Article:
Advanced Manufacturing Sheffield Ltd (AML; Rotherham, UK) is an advanced sub-contract machinist that specializes in the manufacture of hard, complex metal parts. The shop works collaboratively with major players in the aerospace industry and delivers parts on a reoccurring basis to these Primes by using processes that can cut metal significantly faster than many other suppliers, yielding benefits to its customers at the new product introduction phase.
These advanced methods eliminate the need for incremental learning of changes to processes. AML delivers instantaneous returns for its clients, saving costs which would normally need several years to be recovered. These techniques, combined with exceptional machining flexibility offered by machine tools from DMG Mori Seiki Company, Ltd. (Coventry, UK), have enabled the company to grow substantially.
Formed in 2008, AML began to offer manufacturing, training and consultancy to aerospace Primes and Tier 1 suppliers. However, by 2010 it had extended its capabilities with its own manufacturing facility, producing critical parts such as blades, disks, blisks, and combustion casing components. The company is now a Tier 2 member of the The University of Sheffield Advanced Manufacturing Research Centre with Boeing (AMRC), and it benefits from a close technological relationship with that organization to continually enhance its advanced machining capabilities.
Dr. Gareth Morgan, the managing director of AML, was one of the first ten people to work at the AMRC when it was formed in 2001 and, while there, used his knowledge and experience to develop many machining projects from concept validation to qualification of the full production process and its metrics. The realization that the AMRC could not offer commercial manufacturing to its customers led him to form AML to deliver this service.
By combining technology and experience from the AMRC, along with DMG Mori machinery, AML routinely offers its clients metal removal rates 2-3 times faster than could previously be achieved. Evaluation of machine tool performance was a common demand at the AMRC for Dr. Morgan: “DMG Mori always came out high on the list for machine uptime, service, rigidity and repeatability and, without these characteristics, it would be impossible for us to achieve the results we do.”
AML currently uses six DMG Mori machine tools: one NT5400, two NT4300s, one NMV5000 and two NMV8000s. The shop also has a Mitutoyo CMM, Factory Master MRP, NX CAD/CAM and Vericut. “We chose the machine tools for their 5-axis capabilities that give us maximum flexibility for the wide range of parts we produce,” explains Morgan. “My experience with these machine tools gives us insight into ways of maximizing their capabilities by optimizing factors such as workholding and cutting methods. Where necessary, we also have direct access to Japan through their dedicated service personnel for more advanced technological questions.”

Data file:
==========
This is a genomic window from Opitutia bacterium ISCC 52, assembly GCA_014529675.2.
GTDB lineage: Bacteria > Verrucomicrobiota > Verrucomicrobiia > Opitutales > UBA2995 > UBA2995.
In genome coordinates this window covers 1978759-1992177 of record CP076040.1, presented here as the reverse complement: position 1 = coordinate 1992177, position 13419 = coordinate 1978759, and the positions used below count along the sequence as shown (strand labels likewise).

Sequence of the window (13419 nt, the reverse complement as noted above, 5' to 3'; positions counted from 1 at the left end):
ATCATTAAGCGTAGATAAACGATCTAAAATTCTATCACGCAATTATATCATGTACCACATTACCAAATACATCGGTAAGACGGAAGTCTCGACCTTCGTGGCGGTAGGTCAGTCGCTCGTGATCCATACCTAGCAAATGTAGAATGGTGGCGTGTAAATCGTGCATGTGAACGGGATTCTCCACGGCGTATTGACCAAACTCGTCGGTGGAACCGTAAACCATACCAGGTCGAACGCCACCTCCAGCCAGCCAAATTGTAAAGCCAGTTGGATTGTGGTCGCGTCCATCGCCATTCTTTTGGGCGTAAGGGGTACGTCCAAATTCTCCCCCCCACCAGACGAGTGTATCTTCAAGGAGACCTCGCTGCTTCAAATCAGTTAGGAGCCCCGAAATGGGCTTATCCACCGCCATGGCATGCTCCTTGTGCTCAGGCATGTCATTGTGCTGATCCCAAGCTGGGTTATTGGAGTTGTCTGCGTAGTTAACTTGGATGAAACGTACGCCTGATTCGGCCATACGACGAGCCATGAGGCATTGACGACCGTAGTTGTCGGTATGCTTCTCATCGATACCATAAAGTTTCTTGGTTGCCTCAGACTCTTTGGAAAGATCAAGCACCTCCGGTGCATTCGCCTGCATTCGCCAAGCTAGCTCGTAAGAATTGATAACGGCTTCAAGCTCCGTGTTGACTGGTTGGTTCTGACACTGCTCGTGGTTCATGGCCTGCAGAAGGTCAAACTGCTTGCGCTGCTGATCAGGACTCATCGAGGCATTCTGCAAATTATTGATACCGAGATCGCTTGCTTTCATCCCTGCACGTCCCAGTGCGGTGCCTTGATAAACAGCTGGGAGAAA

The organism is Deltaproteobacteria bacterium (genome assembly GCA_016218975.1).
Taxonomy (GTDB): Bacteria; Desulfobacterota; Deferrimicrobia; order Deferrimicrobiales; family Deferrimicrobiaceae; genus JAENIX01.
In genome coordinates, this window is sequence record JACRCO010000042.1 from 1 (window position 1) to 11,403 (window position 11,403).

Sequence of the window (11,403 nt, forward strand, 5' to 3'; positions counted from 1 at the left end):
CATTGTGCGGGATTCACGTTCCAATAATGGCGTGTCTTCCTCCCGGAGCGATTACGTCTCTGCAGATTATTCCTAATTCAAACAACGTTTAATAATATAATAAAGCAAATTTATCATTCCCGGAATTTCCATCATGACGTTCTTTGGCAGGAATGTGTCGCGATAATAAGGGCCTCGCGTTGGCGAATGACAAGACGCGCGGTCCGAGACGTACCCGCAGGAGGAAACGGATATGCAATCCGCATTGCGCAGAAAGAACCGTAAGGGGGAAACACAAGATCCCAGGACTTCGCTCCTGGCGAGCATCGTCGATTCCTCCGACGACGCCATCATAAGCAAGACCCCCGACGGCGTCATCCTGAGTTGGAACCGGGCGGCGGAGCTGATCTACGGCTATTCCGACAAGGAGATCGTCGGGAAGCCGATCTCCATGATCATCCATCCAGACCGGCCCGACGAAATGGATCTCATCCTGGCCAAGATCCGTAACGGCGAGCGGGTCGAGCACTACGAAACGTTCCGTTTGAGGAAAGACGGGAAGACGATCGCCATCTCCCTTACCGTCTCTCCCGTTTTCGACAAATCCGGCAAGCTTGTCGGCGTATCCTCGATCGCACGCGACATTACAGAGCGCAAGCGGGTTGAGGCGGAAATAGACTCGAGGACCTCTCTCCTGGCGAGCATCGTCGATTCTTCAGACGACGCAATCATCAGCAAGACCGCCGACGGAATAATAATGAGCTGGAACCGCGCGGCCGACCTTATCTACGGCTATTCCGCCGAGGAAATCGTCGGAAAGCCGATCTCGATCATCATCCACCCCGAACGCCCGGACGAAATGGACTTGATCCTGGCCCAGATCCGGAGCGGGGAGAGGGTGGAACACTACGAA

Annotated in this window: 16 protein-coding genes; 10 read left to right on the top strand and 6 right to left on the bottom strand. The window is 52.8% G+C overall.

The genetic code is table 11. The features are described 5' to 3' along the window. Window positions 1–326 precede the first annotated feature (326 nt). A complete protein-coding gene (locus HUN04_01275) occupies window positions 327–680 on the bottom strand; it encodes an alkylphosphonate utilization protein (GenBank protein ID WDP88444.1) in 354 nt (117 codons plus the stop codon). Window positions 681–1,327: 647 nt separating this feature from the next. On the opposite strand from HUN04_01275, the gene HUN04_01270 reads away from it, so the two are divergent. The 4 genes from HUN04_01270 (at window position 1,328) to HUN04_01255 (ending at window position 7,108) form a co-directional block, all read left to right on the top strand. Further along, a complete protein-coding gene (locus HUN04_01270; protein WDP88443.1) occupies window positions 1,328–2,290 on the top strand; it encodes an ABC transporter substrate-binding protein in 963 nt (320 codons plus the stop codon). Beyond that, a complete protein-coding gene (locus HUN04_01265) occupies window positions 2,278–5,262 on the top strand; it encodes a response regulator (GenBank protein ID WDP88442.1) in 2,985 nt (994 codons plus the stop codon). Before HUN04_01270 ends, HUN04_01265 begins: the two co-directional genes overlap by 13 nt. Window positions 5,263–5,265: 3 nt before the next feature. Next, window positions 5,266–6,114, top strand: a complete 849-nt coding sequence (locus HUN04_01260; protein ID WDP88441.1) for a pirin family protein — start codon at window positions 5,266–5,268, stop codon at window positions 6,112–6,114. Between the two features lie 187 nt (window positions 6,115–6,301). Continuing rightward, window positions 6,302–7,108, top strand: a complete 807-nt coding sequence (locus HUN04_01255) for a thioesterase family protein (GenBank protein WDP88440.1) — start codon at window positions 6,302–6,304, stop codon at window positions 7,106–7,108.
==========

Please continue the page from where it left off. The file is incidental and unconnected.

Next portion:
Specific techniques employed by AML include resonance measurement and adaptive probing. With resonance measurement, accelerometers are fitted to the cutter and, in some cases, the billet. Readings are then taken to establish the best cutting conditions and methods. By using this technology, the shop can maximize metal removal rates by taking much deeper cuts than would normally be possible and avoiding problems commonly found when cutting titanium, such as burning the tool and chatter that can damage the material and lead to high scrap rates.
“Resonance technology was the field of study for my PhD, so we are well advanced in its use,” explains Dr. Morgan. “For aerospace parts we work with aggressive materials and frequently remove over 80 percent of them, so this is a very important technique for us. The stiffness and dynamic vibration characteristics of the machine tools play an important role in making it highly productive.”
For adaptive probing the shop uses a sequence of measure and cut operations which, at each step, automatically feed information back to the machine control to adjust the next cut. “We rely on the repeatability of the tool changer and axes to make this work so that we can achieve tolerances on diameters of ±6µ, i.e., results that would normally require a grinding operation,” notes Dr. Morgan.
The flexibility of these machine tools enables the shop to finish parts in one operation so that they are ready to go into stores without any further benching operations. On one particular component, the shop was able to machine every feature, including a complex internal formed radius. “Hand dressing of features such as this internal radius inevitably leads to higher scrap rates as, with the quality demands of the type of components we produce, surface damage is unacceptable,” states Dr. Morgan. “By producing every feature of a component on the machine tool, we can achieve zero scrap.”
Nigel Lane, the chairman of AML, says, “For Tier 1 aerospace suppliers, stability of supply is a major factor, so avoiding problems during manufacture is key to a good relationship. The technology and equipment we use is aimed at eliminating uncertainty and at the same time shortening lead times and reducing cost. We are already recognized in the industry for our advanced capabilities. Our relationship with the AMRC and DMG Mori gives us access to extra resources, both in machining capacity and know-how, and we are currently developing plans for a 50 percent expansion in our manufacturing facility. The first stage is already underway with a new NMV8000 arriving within the next month.”
Advanced Manufacturing Sheffield Ltd, Poplars Business Park, Poplar Way, Catcliffe, Rotherham, S60 5TR United Kingdom, +0 1709-720-478, www.amlsheffield.co.uk.
DMG Mori Seiki Company, Ltd., 4030 Siskin Parkway East, Middlemarch Business Park, Coventry, CV4 4PE United Kingdom, +44 2476-516-137, Fax: +44 2476-516-136, www.dmgmori.com.
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